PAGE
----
Post Them Around the Office
We hired a local design firm to create posters for each core value to display around the office. They provide constant reminders of the values we believe in, and it also answers that other crucial start-up question: how to decorate the office.
Make Them Your Shorthand
The true test of how your values are impacting your team is by observing how much they are used in everyday communication. We see our values used as hashtags (#BelieveInRetailers), within our emails and in our team chatrooms. One teammate could say, “Hey, thanks for the help on that project” and the other could respond with a core value “No problem, Support Each Other.” If they’re working, you’ll see and hear it.
One Value to Rule Them All
Although we have 10 values, there’s one unbreakable “core” value above all others — it’s Believe in Retailers. We list this one first and it guides our business in almost every crucial decision we make. Without Believe in Retailers the rest of the list doesn’t matter. Don’t be afraid to choose one core value out of the list.
In closing, the most important thing to remember is to stick to your values. There have been times when our values were challenged. Specifically, a huge national brand wanted to create a program that wasn’t good for retailers; Essentially they wanted to make money on the marketing services we were providing their retailers. From a bottom-line perspective, it projected to be real revenue to Promoboxx, but we’d be contributing the problem we were trying to fix. So we said no, and exited a signed contract that I had already communicated to the Board. The team response was phenomenal. They fully supported the decision and for many, it was a moment when truly connected with the vision and values.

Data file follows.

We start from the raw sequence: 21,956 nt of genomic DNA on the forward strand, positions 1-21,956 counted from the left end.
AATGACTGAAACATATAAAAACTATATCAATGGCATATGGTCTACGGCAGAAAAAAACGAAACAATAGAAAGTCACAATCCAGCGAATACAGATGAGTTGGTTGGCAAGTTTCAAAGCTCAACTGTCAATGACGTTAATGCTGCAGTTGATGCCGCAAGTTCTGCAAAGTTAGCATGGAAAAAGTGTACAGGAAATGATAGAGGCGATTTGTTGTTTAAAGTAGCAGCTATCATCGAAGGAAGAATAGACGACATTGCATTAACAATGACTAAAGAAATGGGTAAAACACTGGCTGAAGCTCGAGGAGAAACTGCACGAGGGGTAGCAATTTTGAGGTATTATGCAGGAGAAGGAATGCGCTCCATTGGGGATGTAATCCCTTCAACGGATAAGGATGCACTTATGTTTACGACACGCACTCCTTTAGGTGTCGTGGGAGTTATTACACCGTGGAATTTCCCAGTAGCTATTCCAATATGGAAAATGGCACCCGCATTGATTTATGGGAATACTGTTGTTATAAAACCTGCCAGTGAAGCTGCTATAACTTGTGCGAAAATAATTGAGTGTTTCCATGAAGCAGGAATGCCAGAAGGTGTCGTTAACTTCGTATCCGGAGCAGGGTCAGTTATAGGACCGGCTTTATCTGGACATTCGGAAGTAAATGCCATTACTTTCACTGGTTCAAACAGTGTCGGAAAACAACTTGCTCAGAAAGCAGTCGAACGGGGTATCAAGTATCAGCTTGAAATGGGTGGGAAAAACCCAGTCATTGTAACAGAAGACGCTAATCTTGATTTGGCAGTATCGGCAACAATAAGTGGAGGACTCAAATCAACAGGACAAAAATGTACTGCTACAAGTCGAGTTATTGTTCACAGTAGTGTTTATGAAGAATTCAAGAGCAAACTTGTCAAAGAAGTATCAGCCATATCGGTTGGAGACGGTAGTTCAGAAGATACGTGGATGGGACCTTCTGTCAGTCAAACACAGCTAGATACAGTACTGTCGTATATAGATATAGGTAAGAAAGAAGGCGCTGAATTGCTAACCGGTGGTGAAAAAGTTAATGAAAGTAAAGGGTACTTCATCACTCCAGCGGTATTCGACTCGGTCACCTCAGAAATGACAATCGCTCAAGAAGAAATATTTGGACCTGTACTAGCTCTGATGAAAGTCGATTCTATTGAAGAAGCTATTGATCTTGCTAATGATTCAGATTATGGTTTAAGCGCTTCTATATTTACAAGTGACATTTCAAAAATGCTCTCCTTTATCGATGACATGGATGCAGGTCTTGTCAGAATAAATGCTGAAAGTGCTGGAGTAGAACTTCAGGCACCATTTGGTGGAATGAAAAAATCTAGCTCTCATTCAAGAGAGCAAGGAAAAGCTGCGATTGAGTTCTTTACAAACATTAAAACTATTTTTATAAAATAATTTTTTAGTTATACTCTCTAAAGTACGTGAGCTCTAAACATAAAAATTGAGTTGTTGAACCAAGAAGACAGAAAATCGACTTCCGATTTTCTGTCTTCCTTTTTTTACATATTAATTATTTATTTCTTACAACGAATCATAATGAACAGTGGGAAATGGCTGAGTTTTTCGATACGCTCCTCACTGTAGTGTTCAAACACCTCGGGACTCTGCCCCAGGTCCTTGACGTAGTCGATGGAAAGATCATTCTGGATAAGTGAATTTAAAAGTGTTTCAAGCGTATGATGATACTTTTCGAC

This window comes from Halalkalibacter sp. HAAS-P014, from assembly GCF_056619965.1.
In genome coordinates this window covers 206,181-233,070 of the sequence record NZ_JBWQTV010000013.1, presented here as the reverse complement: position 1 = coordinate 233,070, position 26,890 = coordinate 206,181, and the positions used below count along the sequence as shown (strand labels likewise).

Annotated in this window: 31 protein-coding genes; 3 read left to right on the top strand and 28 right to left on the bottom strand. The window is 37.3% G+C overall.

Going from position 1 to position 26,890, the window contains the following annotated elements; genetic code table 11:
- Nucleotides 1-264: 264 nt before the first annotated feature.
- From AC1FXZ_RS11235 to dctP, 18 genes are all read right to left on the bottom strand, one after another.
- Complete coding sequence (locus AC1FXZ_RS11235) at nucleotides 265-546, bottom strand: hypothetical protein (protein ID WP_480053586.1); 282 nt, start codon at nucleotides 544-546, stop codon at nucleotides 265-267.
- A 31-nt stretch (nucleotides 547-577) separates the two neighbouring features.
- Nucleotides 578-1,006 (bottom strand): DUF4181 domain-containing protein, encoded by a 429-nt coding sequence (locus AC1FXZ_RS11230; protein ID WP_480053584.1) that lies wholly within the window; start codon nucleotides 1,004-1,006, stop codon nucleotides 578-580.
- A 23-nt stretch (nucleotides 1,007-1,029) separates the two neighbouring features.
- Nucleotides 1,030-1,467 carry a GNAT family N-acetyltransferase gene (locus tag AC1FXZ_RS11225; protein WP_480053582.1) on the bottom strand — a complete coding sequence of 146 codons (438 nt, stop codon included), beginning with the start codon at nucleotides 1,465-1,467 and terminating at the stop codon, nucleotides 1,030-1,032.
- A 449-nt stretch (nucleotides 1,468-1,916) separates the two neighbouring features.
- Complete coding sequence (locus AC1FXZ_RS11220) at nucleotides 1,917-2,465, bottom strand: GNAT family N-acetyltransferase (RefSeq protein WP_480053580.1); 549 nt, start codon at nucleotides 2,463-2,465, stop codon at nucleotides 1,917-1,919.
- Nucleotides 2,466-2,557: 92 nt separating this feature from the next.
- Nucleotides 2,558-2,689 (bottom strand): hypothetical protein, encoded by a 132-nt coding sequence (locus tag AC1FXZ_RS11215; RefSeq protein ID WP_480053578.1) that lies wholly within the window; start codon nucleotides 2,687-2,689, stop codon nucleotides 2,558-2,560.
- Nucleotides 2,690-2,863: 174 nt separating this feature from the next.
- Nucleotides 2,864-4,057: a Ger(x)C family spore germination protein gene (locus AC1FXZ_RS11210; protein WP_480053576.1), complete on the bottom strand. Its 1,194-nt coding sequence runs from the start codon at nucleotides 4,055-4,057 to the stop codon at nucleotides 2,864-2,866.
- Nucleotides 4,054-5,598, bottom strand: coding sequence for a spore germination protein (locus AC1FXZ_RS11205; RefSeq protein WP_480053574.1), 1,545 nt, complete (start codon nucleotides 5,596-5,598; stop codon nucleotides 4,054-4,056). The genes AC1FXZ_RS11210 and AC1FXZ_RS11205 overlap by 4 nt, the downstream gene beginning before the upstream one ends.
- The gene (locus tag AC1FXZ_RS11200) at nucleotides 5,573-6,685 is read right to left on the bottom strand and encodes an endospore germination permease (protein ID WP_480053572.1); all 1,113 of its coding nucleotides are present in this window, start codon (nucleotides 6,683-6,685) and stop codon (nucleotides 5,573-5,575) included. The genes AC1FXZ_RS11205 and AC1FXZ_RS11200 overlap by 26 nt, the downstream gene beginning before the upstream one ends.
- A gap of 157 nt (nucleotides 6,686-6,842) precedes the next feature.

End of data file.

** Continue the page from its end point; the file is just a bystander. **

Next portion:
Thanks to Ben and the team for sharing this illuminating case. It’s a great example for us to learn from and we all hope to hear of your continuing success!
As always, there are no right or wrong ways to establish your culture. Let’s draw out a few startup secrets to help you get started:
- Find your own way to develop your culture that is truly authentic to you, and not borrowed – or worse still – imitated.
- Ensure the process results in values you can really live by day-to-day.
- Assess yourself by how you walk the walk. (Consider how you enact the culture with things like behavioral rewards and test with employee check-ins, or, as you get bigger, company surveys, to validate this)
- Check that your cultural ethos ultimately passes through to your customers in a way that resonates and delivers value to them. (Consider customer councils, NPS, and other tools to measure this)
All these things will help your culture to reinforce your execution, your brand, and ultimately your value. Of course, this is not an exhaustive list. For further reading on developing some of the foundational elements of your business such as culture, vision, mission, and how it can help you with hiring, check out our other videos.